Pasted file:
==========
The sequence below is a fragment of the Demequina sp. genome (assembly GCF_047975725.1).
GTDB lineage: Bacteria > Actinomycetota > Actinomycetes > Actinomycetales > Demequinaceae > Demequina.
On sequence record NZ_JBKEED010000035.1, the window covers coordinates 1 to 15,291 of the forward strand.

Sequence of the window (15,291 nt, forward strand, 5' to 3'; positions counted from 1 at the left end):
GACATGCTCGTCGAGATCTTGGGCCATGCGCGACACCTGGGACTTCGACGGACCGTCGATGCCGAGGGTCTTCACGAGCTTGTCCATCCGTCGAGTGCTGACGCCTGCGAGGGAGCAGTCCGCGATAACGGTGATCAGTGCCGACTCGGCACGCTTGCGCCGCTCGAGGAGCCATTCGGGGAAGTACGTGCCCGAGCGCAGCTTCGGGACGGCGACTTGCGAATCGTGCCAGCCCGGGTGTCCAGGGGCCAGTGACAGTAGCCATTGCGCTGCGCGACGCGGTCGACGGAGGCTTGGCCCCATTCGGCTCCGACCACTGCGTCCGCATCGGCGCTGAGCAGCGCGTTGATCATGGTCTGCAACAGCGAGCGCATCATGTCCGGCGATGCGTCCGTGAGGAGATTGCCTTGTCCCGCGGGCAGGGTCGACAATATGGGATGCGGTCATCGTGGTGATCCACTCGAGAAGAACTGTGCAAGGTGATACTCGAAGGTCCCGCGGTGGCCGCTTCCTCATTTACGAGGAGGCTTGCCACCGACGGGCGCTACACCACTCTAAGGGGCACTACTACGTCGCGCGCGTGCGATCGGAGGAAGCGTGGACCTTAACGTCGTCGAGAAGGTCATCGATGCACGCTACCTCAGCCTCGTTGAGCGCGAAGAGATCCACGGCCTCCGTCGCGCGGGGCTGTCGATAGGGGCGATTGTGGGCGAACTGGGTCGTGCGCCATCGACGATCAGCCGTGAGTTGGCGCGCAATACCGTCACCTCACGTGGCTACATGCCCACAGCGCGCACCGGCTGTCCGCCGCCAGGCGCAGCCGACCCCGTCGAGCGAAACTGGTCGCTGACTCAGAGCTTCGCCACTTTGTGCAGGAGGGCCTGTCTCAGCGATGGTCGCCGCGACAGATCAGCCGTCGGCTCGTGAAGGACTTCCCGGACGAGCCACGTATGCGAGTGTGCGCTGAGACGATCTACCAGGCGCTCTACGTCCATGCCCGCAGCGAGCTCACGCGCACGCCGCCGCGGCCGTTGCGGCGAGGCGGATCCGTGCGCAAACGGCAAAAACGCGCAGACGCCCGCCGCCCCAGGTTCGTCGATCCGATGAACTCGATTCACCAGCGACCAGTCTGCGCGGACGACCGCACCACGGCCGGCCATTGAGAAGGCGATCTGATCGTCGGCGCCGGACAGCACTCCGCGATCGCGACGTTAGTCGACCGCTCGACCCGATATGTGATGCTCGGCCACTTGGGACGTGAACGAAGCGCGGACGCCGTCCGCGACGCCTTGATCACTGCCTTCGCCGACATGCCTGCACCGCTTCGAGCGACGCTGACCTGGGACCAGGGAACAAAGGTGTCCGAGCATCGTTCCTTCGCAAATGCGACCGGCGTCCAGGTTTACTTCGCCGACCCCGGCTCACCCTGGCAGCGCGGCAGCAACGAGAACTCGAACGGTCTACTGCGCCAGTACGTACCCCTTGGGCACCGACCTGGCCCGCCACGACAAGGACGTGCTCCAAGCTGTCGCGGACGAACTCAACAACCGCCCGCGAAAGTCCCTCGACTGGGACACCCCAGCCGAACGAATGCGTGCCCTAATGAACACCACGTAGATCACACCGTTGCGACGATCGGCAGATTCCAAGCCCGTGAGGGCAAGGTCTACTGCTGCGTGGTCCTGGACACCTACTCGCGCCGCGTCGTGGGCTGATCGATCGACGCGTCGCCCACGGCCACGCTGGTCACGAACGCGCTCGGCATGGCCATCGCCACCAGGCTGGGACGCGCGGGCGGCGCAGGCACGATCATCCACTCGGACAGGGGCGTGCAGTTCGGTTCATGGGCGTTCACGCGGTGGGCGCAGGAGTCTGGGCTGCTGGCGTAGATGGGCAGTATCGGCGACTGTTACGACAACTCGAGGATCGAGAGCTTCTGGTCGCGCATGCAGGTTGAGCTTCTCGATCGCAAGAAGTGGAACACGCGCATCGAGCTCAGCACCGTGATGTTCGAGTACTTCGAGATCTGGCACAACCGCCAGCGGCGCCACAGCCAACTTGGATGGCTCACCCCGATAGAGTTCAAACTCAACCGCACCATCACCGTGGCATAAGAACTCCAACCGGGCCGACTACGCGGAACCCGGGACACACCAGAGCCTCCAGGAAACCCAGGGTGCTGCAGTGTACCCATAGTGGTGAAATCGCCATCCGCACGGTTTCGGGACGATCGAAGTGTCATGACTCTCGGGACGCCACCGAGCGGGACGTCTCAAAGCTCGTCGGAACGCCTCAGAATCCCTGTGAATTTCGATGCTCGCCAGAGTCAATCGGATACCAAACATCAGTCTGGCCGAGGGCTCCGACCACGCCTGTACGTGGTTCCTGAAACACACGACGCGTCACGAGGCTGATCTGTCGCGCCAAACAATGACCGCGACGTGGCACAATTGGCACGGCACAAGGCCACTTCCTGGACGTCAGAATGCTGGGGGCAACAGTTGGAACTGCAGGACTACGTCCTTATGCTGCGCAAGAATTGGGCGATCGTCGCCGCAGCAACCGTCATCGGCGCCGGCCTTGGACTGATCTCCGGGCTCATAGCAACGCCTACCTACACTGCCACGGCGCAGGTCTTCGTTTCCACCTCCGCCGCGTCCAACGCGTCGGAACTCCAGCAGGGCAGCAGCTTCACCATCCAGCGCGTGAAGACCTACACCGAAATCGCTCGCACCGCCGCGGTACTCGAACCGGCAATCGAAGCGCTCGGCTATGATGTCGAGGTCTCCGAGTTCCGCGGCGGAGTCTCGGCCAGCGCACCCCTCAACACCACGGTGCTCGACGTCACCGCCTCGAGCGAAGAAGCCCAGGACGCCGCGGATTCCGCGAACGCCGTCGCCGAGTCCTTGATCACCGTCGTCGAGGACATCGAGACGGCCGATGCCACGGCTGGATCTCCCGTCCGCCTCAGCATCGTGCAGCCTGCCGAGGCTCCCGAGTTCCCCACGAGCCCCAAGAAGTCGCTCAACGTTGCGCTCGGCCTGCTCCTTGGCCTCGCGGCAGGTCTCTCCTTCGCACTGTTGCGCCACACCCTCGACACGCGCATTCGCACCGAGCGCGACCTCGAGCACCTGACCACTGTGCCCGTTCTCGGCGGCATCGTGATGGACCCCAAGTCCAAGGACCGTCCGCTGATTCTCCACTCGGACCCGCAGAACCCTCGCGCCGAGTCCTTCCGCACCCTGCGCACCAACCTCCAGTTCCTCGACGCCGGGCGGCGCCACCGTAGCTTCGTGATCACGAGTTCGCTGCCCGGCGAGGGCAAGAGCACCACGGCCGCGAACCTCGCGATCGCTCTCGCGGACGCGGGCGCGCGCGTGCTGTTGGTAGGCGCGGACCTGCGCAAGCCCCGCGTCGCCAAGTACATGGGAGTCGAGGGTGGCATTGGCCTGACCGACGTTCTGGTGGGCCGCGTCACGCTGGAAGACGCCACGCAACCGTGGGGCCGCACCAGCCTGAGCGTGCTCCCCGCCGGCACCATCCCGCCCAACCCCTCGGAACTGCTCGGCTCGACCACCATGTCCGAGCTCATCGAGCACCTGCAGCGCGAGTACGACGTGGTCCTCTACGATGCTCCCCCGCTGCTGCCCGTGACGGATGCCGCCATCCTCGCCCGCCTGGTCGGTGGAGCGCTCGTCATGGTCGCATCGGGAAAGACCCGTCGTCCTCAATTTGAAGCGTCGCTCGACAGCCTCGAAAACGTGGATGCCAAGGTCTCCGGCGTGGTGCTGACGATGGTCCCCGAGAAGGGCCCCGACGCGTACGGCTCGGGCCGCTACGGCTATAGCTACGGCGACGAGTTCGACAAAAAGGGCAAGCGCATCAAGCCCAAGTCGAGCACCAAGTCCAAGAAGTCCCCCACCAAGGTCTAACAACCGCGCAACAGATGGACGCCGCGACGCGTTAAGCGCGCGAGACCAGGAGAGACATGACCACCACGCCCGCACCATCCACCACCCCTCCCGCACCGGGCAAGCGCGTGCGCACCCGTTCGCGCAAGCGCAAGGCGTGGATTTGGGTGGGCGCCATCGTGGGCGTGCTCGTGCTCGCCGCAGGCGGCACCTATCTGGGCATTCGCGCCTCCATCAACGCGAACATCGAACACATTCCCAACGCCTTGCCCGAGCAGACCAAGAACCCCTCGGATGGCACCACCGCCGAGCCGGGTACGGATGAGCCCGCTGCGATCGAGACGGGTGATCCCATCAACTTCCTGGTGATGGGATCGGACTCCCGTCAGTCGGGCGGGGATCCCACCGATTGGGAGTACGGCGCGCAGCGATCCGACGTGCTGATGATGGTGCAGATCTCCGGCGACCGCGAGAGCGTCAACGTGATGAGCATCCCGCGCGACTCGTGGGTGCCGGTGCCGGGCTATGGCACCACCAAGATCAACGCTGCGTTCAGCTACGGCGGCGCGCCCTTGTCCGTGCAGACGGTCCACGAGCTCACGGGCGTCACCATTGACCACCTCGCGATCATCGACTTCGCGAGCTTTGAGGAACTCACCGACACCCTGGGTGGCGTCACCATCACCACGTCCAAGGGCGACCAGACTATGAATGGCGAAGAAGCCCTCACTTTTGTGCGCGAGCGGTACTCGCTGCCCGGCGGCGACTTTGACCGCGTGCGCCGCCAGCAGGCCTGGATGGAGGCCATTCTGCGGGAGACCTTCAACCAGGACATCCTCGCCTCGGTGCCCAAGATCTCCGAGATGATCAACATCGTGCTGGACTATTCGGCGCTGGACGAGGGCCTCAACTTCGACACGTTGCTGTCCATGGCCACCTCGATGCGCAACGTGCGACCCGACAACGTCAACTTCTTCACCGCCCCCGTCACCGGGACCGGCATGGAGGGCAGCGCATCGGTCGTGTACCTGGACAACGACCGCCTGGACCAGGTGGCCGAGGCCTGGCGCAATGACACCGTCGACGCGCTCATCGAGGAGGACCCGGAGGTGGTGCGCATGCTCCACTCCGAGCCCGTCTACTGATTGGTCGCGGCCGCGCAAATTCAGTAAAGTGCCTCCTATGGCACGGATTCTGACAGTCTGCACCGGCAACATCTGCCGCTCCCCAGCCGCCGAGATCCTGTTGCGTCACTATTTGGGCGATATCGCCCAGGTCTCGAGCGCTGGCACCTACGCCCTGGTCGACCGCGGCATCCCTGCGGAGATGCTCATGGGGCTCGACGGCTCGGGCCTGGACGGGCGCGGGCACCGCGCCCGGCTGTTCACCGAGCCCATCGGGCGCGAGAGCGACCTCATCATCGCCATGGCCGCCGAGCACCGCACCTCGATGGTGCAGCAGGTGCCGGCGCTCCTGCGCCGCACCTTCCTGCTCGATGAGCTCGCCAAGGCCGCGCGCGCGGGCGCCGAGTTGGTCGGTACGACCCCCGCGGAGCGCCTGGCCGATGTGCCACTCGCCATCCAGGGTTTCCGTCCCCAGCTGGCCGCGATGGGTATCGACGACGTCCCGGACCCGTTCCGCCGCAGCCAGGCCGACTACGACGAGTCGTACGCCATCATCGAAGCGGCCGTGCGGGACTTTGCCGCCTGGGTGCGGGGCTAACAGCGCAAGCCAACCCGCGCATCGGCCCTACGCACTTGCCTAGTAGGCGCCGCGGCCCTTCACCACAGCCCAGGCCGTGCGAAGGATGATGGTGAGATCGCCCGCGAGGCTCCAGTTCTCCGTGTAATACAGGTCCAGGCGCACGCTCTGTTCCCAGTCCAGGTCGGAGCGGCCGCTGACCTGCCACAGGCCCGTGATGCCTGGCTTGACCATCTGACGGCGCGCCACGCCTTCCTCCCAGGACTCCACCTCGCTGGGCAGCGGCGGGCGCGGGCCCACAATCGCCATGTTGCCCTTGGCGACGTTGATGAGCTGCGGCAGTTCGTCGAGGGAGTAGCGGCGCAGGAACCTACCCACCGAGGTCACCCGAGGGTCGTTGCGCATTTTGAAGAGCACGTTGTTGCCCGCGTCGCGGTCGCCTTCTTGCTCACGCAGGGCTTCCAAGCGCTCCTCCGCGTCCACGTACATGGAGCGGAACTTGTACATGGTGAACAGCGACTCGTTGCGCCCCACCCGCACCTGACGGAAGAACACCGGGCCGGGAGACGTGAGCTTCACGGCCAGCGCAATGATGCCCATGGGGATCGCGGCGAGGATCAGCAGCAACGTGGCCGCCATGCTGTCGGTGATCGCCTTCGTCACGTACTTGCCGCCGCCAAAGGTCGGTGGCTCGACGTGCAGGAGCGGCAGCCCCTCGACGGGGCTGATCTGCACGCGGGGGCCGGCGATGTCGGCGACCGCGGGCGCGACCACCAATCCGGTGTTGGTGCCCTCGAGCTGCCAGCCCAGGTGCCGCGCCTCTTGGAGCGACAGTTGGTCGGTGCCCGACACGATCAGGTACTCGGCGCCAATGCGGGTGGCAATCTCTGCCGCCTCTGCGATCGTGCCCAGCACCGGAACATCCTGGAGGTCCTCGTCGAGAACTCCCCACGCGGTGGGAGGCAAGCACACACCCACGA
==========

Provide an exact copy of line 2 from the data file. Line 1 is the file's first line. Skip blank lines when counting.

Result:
GTDB lineage: Bacteria > Actinomycetota > Actinomycetes > Actinomycetales > Demequinaceae > Demequina.